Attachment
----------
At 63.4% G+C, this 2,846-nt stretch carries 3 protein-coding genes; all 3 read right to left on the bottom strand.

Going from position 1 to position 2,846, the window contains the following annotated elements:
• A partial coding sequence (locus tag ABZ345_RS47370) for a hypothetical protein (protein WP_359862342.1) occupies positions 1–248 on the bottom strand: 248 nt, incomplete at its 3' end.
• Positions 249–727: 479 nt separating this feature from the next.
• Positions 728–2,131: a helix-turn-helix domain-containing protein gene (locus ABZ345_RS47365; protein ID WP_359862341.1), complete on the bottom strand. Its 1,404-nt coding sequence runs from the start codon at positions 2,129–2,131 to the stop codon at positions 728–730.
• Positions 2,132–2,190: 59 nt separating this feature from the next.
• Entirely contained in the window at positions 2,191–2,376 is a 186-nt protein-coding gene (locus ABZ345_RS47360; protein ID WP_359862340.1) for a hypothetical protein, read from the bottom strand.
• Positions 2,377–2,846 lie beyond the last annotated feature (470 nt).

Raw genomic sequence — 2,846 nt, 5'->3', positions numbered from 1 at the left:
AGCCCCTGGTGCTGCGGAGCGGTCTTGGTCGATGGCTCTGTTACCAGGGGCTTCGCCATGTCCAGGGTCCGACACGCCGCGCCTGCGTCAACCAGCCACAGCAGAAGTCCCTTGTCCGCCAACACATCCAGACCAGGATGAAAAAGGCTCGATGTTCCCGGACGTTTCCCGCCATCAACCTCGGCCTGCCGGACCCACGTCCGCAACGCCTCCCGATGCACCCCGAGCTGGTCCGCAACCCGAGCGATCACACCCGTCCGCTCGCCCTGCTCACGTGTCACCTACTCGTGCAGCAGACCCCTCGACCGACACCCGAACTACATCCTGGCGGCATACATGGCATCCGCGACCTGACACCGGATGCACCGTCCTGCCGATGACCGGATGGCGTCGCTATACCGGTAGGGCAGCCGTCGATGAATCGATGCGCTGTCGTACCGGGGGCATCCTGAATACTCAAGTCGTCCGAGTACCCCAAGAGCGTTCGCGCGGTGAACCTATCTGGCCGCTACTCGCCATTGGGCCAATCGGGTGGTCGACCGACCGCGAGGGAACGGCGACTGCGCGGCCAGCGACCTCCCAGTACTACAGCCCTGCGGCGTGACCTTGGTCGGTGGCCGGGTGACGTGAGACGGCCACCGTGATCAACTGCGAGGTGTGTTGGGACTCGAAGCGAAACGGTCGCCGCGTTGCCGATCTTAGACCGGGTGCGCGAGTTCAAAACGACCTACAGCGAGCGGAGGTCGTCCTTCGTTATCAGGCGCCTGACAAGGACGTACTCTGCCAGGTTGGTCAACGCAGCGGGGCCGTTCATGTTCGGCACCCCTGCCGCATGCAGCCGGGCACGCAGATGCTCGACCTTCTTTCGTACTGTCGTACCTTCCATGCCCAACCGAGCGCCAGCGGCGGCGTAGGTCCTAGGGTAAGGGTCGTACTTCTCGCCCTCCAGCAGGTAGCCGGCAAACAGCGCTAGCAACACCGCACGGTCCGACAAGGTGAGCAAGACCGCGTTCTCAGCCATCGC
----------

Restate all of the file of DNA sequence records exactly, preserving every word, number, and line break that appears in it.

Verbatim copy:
At 63.4% G+C, this 2,846-nt stretch carries 3 protein-coding genes; all 3 read right to left on the bottom strand.

Going from position 1 to position 2,846, the window contains the following annotated elements:
• A partial coding sequence (locus tag ABZ345_RS47370) for a hypothetical protein (protein WP_359862342.1) occupies positions 1–248 on the bottom strand: 248 nt, incomplete at its 3' end.
• Positions 249–727: 479 nt separating this feature from the next.
• Positions 728–2,131: a helix-turn-helix domain-containing protein gene (locus ABZ345_RS47365; protein ID WP_359862341.1), complete on the bottom strand. Its 1,404-nt coding sequence runs from the start codon at positions 2,129–2,131 to the stop codon at positions 728–730.
• Positions 2,132–2,190: 59 nt separating this feature from the next.
• Entirely contained in the window at positions 2,191–2,376 is a 186-nt protein-coding gene (locus ABZ345_RS47360; protein ID WP_359862340.1) for a hypothetical protein, read from the bottom strand.
• Positions 2,377–2,846 lie beyond the last annotated feature (470 nt).

Raw genomic sequence — 2,846 nt, 5'->3', positions numbered from 1 at the left:
AGCCCCTGGTGCTGCGGAGCGGTCTTGGTCGATGGCTCTGTTACCAGGGGCTTCGCCATGTCCAGGGTCCGACACGCCGCGCCTGCGTCAACCAGCCACAGCAGAAGTCCCTTGTCCGCCAACACATCCAGACCAGGATGAAAAAGGCTCGATGTTCCCGGACGTTTCCCGCCATCAACCTCGGCCTGCCGGACCCACGTCCGCAACGCCTCCCGATGCACCCCGAGCTGGTCCGCAACCCGAGCGATCACACCCGTCCGCTCGCCCTGCTCACGTGTCACCTACTCGTGCAGCAGACCCCTCGACCGACACCCGAACTACATCCTGGCGGCATACATGGCATCCGCGACCTGACACCGGATGCACCGTCCTGCCGATGACCGGATGGCGTCGCTATACCGGTAGGGCAGCCGTCGATGAATCGATGCGCTGTCGTACCGGGGGCATCCTGAATACTCAAGTCGTCCGAGTACCCCAAGAGCGTTCGCGCGGTGAACCTATCTGGCCGCTACTCGCCATTGGGCCAATCGGGTGGTCGACCGACCGCGAGGGAACGGCGACTGCGCGGCCAGCGACCTCCCAGTACTACAGCCCTGCGGCGTGACCTTGGTCGGTGGCCGGGTGACGTGAGACGGCCACCGTGATCAACTGCGAGGTGTGTTGGGACTCGAAGCGAAACGGTCGCCGCGTTGCCGATCTTAGACCGGGTGCGCGAGTTCAAAACGACCTACAGCGAGCGGAGGTCGTCCTTCGTTATCAGGCGCCTGACAAGGACGTACTCTGCCAGGTTGGTCAACGCAGCGGGGCCGTTCATGTTCGGCACCCCTGCCGCATGCAGCCGGGCACGCAGATGCTCGACCTTCTTTCGTACTGTCGTACCTTCCATGCCCAACCGAGCGCCAGCGGCGGCGTAGGTCCTAGGGTAAGGGTCGTACTTCTCGCCCTCCAGCAGGTAGCCGGCAAACAGCGCTAGCAACACCGCACGGTCCGACAAGGTGAGCAAGACCGCGTTCTCAGCCATCGC